Transplants and AMD

Researchers report promising results with human embryonic stem cell-based tissue transplantation

Cheryl Guttman Krader

Posted: Friday, March 1, 2019

Colour fundus photograph from patient 1. (A) Pre-operatively, and (B) at 18 months after the hESC-RPE implantation

Ongoing follow-up of patients in a phase I clinical study supports the safety, feasibility, efficiency and stability of a novel tissue transplantation approach as a regenerative therapeutic strategy for age-related macular degeneration (AMD), reported Dr Odysseas Georgiadis, at the 18th EURETINA Congress in Vienna, Austria.

Speaking on behalf of The London Project to Cure Blindness team, Dr Georgiadis described the procedure, which involves submacular transplantation of a sheet consisting of a fully differentiated, human embryonic stem cell (hESC)-derived retinal pigment epithelium (RPE) monolayer on a coated, synthetic basement membrane. Graft delivery is performed using a purpose-designed surgical tool. He reported encouraging outcomes from follow-up to 18 months in the two patients treated so far.

“Late AMD is considered amenable to cell replacement therapy because it manifests with irreversible cell loss. Although previous surgical approaches, such as macular translocation and autologous RPE transplantation, provided proof of principle for cell replacement, their complexity highlighted the need for an easily accessible cell source and a more feasible surgical paradigm,” said Dr Georgiadis, Moorfields Eye Hospital, London, England.

Odysseas Georgiadis

“Our ultimate goal is to establish a new therapeutic paradigm, applicable to the large number of patients that suffer from untreatable forms of AMD and a broader spectrum of retinal degenerative diseases.”

The two patients enrolled in the study – a 60-year-old woman and an 84-year-old man – had severe neovascular AMD and recent rapid vision decline associated with a submacular haemorrhage and/or RPE tear. Both had failed anti-VEGF treatment. Dr Georgiadis reported successful delivery and survival of the graft with resulting regeneration of the RPE-BM structure and rescue and preservation of photoreceptor function.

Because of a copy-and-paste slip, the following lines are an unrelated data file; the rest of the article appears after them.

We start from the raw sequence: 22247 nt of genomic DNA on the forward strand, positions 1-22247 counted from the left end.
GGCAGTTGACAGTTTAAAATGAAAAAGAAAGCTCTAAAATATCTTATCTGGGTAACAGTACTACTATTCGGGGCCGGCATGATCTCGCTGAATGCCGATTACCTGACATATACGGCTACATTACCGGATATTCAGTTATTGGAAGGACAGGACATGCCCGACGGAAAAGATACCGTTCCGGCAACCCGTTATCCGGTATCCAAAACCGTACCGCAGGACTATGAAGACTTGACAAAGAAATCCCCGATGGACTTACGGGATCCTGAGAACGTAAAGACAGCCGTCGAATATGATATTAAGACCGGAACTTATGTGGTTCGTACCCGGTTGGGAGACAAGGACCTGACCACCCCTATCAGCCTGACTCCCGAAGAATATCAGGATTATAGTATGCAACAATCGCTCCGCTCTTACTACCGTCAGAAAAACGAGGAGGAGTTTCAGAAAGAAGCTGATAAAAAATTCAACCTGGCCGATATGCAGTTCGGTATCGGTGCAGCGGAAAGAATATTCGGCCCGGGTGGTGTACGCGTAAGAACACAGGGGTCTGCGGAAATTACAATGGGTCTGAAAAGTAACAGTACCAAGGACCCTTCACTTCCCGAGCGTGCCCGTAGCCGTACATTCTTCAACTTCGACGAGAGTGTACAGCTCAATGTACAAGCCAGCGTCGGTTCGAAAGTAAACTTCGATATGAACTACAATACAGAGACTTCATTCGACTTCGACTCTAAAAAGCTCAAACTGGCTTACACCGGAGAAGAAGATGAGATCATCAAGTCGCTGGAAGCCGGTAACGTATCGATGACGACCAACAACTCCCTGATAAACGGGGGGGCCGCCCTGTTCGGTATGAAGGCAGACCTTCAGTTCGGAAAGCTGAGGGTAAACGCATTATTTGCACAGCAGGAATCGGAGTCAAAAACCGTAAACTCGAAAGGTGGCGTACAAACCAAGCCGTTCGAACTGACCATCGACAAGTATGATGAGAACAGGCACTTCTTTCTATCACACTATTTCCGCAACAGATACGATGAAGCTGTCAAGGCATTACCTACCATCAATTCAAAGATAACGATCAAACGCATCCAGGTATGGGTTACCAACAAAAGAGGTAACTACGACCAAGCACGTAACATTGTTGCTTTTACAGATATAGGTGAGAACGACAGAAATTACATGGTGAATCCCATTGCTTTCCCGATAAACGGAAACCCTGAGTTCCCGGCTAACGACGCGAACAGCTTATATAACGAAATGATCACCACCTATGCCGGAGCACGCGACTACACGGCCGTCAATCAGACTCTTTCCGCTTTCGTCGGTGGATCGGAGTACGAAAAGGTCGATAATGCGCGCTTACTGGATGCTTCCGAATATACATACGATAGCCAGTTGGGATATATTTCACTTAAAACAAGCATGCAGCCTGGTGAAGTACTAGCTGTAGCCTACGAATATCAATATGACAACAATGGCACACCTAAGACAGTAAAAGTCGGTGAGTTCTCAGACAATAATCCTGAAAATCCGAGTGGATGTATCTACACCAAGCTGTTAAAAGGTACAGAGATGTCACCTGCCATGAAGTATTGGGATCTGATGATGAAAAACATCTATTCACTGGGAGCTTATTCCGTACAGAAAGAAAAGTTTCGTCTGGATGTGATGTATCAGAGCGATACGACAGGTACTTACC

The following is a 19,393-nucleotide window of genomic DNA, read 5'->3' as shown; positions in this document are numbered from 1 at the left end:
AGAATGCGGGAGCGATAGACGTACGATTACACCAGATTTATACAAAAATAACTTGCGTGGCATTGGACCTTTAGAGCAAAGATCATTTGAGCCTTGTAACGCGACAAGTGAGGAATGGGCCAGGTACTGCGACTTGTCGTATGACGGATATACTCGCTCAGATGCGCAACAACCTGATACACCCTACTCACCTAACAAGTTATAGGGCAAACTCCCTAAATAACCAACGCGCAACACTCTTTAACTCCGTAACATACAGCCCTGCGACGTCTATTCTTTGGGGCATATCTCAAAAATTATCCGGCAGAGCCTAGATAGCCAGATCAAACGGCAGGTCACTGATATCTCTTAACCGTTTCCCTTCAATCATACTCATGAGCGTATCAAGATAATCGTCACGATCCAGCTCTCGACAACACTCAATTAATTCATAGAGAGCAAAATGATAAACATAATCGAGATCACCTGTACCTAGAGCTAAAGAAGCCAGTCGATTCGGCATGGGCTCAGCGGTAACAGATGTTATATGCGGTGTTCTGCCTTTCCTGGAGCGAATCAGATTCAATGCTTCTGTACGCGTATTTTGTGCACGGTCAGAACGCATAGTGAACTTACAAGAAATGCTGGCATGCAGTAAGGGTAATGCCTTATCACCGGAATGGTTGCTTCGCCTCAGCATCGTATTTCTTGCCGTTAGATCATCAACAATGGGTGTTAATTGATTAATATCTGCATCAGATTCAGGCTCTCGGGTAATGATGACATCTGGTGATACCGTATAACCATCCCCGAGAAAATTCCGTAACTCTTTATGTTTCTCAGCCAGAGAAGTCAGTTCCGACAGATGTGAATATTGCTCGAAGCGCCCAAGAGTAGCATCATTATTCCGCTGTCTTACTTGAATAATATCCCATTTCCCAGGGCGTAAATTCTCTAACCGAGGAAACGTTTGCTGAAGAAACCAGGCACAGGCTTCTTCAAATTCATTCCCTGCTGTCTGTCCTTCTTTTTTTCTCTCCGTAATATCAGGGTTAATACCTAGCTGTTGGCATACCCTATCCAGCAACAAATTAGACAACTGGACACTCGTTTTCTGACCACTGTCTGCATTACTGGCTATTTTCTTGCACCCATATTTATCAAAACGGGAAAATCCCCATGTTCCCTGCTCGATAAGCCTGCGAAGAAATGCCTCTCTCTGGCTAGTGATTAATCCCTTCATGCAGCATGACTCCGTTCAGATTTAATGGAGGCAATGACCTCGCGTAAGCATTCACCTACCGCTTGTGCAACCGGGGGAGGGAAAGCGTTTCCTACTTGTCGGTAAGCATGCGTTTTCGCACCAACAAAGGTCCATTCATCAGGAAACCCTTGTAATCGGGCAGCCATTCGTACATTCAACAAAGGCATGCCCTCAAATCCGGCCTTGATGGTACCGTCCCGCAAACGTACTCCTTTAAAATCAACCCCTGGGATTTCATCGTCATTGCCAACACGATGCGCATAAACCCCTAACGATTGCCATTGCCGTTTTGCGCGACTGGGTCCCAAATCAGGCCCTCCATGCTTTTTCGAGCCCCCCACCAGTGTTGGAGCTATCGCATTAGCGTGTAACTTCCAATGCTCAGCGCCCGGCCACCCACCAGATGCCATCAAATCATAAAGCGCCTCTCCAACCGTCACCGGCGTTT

The first patient had a BCVA of 10 ETDRS letters before surgery, reached 39 ETDRS letters at 12 months and maintained this 29-letter gain at month 18. The second patient had eight ETDRS letters BCVA at baseline, gained 21 ETDRS letters at month 12 and maintained a 27-letter BCVA at month 18.

Significant improvements were also seen in other functional tests. Reading speed increased from five to 84 words per minute in the first patient and from zero to 49 words per minute in the second patient. Contrast sensitivity also improved. In addition, both patients had a stable on-the-graft fixation during the first year that was maintained through month 18 in the second patient, while the first patient lost some of the stability. Microperimetry testing showed both patients had significant improvement in the light sensitivity of the retinal area treated with the hESC-RPE sheet.

A comprehensive battery of imaging tests is being used to evaluate structure. At 18 months, the transplants retained a stable position under the macula and fairly homogenous pigmentation that changed slightly with time, corresponding to functional outcomes. Fundus fluorescein angiography showed the transplants sustained background choroidal perfusion with no signs of disease recurrence in the grafted area.

Scanning with SD-OCT showed the transplants gave a stable “double-layer” outer retinal signal and that neurosensory retina segmentation was maintained over the transplant with positive signals of photoreceptor survival. Both transplants emitted autofluorescence and in vivo cellular imaging with adaptive optics technology showed the presence of cones over the transplant.

“Consolidating our outcomes, we identified direct associations between improvements in structural and functional assessments,” said Dr Georgiadis.

“Loci of good light sensitivity in the microperimetry were found to have preserved and even pigmentation combined with good blood perfusion, autofluorescence and signals of photoreceptor survival in the OCT and adaptive optics imaging.”

There were no significant safety concerns. Three serious adverse events – conjunctival dehiscence, retinal detachment and corticosteroid-induced worsening of diabetes – were managed without sequelae.

“There were no adverse events related to the transplant, and most importantly, no signs of local or distal uncontrolled proliferation of the implanted cells,” Dr Georgiadis said.

Going forward, the researchers are planning to recruit more patients in this study, and in the future to proceed with new studies including patients with dry AMD.

The London Project to Cure Blindness is a partnership between Professor Lyndon da Cruz, Moorfields Eye Hospital/University College London, and Professor Pete Coffey, University College London.

Odysseas Georgiadis:

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